These days, the first sign of a marriage breakup may come by way of social media. On sites like Facebook, when a married individual changes their relationship status on their web page to "single," it is a clear indication that divorce may be imminent. More and more, Facebook is making its mark on divorce cases in Hampshire and Hamden counties in Massachusetts and throughout the country. One current proceeding in a Midwestern state bears mentioning not only for its impact on divorce proceedings but also for the potential constitutional issues involved.
A civil protective order was granted to a wife, the basis for which was not disclosed. Thereafter, the husband was accused of violating the order by posting purportedly abusive and annoying comments about his wife on his Facebook page. The husband says his wife was blocked from access to the page and does not know how she was able to view the comments. He asserted his right to free speech, but the judge disagreed. What was unusual, however, was the punishment ordered by the court.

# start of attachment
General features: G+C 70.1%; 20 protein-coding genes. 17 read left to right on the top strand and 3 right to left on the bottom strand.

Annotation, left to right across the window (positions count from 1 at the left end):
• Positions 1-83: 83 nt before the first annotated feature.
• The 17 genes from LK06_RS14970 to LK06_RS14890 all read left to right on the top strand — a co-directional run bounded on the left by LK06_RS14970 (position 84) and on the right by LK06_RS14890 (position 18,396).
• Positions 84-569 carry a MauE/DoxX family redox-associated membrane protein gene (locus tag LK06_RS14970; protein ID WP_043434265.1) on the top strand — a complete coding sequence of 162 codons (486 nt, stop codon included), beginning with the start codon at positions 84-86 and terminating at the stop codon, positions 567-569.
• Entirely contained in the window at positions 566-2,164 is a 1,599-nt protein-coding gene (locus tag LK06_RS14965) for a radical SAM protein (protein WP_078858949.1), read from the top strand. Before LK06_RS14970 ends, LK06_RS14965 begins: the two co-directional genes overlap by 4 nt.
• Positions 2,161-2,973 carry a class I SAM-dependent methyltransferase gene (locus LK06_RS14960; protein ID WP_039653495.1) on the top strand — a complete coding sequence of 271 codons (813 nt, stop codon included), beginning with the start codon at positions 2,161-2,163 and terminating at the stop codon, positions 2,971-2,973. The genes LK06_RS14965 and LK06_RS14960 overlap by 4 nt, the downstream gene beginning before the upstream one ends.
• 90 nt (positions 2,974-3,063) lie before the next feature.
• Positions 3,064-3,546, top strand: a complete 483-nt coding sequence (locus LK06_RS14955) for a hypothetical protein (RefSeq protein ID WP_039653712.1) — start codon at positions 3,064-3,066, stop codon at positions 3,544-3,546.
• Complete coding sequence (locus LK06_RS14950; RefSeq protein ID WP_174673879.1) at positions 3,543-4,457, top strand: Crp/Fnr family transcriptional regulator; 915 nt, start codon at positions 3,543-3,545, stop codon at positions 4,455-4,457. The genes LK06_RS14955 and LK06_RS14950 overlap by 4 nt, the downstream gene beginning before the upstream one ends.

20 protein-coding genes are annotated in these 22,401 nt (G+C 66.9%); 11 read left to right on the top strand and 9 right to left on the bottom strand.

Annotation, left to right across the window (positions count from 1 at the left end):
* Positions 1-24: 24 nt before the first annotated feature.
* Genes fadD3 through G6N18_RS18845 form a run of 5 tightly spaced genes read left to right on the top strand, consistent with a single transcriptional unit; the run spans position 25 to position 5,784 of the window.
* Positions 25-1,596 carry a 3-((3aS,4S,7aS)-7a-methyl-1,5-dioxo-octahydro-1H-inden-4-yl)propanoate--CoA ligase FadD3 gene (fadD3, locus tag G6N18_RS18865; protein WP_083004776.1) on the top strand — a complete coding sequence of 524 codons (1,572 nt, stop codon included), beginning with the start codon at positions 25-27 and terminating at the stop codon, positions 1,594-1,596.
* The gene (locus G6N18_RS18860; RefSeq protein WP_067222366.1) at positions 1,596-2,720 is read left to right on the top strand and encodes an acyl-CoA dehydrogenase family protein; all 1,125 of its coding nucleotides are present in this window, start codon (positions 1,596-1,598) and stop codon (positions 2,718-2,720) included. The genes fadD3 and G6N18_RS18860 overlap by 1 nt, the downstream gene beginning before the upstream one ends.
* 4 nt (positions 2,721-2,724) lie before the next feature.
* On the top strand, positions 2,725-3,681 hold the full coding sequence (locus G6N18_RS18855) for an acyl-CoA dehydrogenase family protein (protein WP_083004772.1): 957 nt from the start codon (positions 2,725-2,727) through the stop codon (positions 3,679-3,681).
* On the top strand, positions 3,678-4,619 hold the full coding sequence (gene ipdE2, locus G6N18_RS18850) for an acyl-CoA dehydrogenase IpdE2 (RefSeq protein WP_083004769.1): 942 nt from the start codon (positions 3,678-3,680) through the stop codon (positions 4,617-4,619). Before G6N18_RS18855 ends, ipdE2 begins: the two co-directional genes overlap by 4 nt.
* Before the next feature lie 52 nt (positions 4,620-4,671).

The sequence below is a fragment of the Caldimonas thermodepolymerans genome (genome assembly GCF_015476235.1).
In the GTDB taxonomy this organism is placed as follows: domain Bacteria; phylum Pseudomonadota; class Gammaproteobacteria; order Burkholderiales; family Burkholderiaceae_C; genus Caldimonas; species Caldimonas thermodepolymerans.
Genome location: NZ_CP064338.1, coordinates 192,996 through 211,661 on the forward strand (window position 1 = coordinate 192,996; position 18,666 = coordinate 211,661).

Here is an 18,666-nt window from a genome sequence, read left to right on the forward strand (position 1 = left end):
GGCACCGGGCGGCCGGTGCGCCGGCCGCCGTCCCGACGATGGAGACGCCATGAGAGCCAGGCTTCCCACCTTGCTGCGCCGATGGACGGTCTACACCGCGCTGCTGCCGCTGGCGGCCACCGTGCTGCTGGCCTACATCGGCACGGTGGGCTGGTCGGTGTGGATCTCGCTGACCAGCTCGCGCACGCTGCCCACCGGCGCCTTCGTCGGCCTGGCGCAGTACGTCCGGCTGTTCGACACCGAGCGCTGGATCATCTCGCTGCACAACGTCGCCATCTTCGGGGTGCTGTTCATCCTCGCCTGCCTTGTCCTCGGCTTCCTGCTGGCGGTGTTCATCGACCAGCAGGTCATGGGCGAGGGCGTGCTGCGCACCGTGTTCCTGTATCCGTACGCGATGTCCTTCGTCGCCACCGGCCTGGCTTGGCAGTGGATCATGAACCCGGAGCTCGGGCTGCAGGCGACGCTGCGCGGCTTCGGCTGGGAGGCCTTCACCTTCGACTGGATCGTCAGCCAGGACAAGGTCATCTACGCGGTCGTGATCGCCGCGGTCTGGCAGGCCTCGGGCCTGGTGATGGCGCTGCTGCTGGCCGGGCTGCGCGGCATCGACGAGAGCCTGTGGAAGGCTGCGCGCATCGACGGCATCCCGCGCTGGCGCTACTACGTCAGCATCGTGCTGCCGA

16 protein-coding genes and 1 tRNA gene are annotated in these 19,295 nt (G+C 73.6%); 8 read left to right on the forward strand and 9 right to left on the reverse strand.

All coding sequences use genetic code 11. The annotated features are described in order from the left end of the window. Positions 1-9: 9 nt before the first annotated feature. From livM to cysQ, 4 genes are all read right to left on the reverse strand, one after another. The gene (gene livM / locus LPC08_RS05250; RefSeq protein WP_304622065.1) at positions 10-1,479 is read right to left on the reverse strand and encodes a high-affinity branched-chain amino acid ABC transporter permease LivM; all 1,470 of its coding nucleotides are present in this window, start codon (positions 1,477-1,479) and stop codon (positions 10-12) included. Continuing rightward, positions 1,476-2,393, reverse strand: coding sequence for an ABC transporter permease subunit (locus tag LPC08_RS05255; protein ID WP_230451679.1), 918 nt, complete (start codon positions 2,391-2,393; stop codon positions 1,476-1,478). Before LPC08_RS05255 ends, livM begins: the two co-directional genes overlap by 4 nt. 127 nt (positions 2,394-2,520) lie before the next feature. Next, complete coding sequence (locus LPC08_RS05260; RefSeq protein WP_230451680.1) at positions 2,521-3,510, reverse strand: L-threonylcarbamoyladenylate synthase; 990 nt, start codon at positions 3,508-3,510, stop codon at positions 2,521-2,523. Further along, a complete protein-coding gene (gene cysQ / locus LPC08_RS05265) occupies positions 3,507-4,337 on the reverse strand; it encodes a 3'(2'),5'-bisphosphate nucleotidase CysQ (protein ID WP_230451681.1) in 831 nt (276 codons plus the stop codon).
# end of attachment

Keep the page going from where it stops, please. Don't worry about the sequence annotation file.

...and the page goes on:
The magistrate hearing the case directed that the husband spend 60 days in jail for violating the protective order. Alternatively and in lieu of jail, he was ordered to apologize to his wife by posting a prepared statement on his Facebook page every day for a month. The husband agreed to publish the apology. He claims, though, that the court is barring his comments on one hand, but forcing him to make stipulated comments on the other. He believes the court order violates his constitutional right to free speech.
The case will continue to work its way through the courts, and further proceedings are scheduled for March 19. The husband admits frustration with his upcoming divorce and his desire to see his son. Here in Massachusetts, litigants to matrimonial proceedings would do well to focus on the road ahead. Those that spend the time to educate themselves about divorce law and procedures in our state may have a better chance of achieving the equitable resolution they desire.
Source: Fox4kc.com, "Divorce + Facebook = MESS," Michelle Pekarsky, Feb. 24, 2012